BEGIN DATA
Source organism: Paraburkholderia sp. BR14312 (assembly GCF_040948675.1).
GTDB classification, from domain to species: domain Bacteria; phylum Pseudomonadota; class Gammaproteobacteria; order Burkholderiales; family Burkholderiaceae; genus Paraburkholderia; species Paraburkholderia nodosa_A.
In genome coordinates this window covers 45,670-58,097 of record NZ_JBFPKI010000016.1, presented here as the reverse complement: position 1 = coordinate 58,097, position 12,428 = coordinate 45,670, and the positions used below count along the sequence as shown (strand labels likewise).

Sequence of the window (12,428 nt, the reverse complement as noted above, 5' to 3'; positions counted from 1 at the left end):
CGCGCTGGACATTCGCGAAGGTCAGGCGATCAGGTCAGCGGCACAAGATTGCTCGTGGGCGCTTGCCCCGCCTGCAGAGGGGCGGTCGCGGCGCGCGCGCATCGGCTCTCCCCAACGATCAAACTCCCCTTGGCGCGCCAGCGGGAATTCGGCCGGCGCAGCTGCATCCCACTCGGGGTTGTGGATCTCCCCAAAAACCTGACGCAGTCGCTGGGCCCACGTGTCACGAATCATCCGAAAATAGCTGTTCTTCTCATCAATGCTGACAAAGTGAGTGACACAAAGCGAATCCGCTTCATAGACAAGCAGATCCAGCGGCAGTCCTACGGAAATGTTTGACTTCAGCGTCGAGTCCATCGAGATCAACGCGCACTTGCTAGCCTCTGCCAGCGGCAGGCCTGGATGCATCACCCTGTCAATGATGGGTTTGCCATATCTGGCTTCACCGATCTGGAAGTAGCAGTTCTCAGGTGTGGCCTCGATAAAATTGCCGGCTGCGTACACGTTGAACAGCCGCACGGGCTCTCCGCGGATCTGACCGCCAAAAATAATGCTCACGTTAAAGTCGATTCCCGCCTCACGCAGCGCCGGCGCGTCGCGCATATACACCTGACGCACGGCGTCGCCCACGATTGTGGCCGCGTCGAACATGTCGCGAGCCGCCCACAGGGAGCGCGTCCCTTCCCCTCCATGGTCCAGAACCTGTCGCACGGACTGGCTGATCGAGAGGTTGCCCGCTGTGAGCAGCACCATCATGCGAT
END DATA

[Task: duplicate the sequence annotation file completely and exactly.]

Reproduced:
Source organism: Paraburkholderia sp. BR14312 (assembly GCF_040948675.1).
GTDB classification, from domain to species: domain Bacteria; phylum Pseudomonadota; class Gammaproteobacteria; order Burkholderiales; family Burkholderiaceae; genus Paraburkholderia; species Paraburkholderia nodosa_A.
In genome coordinates this window covers 45,670-58,097 of record NZ_JBFPKI010000016.1, presented here as the reverse complement: position 1 = coordinate 58,097, position 12,428 = coordinate 45,670, and the positions used below count along the sequence as shown (strand labels likewise).

Sequence of the window (12,428 nt, the reverse complement as noted above, 5' to 3'; positions counted from 1 at the left end):
CGCGCTGGACATTCGCGAAGGTCAGGCGATCAGGTCAGCGGCACAAGATTGCTCGTGGGCGCTTGCCCCGCCTGCAGAGGGGCGGTCGCGGCGCGCGCGCATCGGCTCTCCCCAACGATCAAACTCCCCTTGGCGCGCCAGCGGGAATTCGGCCGGCGCAGCTGCATCCCACTCGGGGTTGTGGATCTCCCCAAAAACCTGACGCAGTCGCTGGGCCCACGTGTCACGAATCATCCGAAAATAGCTGTTCTTCTCATCAATGCTGACAAAGTGAGTGACACAAAGCGAATCCGCTTCATAGACAAGCAGATCCAGCGGCAGTCCTACGGAAATGTTTGACTTCAGCGTCGAGTCCATCGAGATCAACGCGCACTTGCTAGCCTCTGCCAGCGGCAGGCCTGGATGCATCACCCTGTCAATGATGGGTTTGCCATATCTGGCTTCACCGATCTGGAAGTAGCAGTTCTCAGGTGTGGCCTCGATAAAATTGCCGGCTGCGTACACGTTGAACAGCCGCACGGGCTCTCCGCGGATCTGACCGCCAAAAATAATGCTCACGTTAAAGTCGATTCCCGCCTCACGCAGCGCCGGCGCGTCGCGCATATACACCTGACGCACGGCGTCGCCCACGATTGTGGCCGCGTCGAACATGTCGCGAGCCGCCCACAGGGAGCGCGTCCCTTCCCCTCCATGGTCCAGAACCTGTCGCACGGACTGGCTGATCGAGAGGTTGCCCGCTGTGAGCAGCACCATCATGCGAT